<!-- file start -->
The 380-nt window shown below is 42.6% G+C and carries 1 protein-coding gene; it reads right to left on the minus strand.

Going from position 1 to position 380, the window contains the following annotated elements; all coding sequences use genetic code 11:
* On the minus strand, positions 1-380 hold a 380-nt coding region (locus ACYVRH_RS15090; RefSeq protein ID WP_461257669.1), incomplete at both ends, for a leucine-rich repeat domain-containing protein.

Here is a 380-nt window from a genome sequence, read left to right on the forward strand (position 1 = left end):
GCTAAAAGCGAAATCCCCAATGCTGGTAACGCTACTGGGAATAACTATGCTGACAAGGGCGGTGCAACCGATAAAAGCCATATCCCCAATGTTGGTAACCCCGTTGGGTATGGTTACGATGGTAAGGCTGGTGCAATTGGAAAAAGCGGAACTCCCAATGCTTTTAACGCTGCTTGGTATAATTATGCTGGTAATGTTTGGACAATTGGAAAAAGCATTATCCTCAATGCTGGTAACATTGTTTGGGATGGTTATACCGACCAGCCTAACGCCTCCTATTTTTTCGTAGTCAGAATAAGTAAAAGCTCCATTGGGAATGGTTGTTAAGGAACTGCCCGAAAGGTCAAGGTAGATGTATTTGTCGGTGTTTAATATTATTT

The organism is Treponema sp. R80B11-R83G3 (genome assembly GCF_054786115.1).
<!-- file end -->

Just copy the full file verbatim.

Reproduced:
The 380-nt window shown below is 42.6% G+C and carries 1 protein-coding gene; it reads right to left on the minus strand.

Going from position 1 to position 380, the window contains the following annotated elements; all coding sequences use genetic code 11:
* On the minus strand, positions 1-380 hold a 380-nt coding region (locus ACYVRH_RS15090; RefSeq protein ID WP_461257669.1), incomplete at both ends, for a leucine-rich repeat domain-containing protein.

Here is a 380-nt window from a genome sequence, read left to right on the forward strand (position 1 = left end):
GCTAAAAGCGAAATCCCCAATGCTGGTAACGCTACTGGGAATAACTATGCTGACAAGGGCGGTGCAACCGATAAAAGCCATATCCCCAATGTTGGTAACCCCGTTGGGTATGGTTACGATGGTAAGGCTGGTGCAATTGGAAAAAGCGGAACTCCCAATGCTTTTAACGCTGCTTGGTATAATTATGCTGGTAATGTTTGGACAATTGGAAAAAGCATTATCCTCAATGCTGGTAACATTGTTTGGGATGGTTATACCGACCAGCCTAACGCCTCCTATTTTTTCGTAGTCAGAATAAGTAAAAGCTCCATTGGGAATGGTTGTTAAGGAACTGCCCGAAAGGTCAAGGTAGATGTATTTGTCGGTGTTTAATATTATTT

The organism is Treponema sp. R80B11-R83G3 (genome assembly GCF_054786115.1).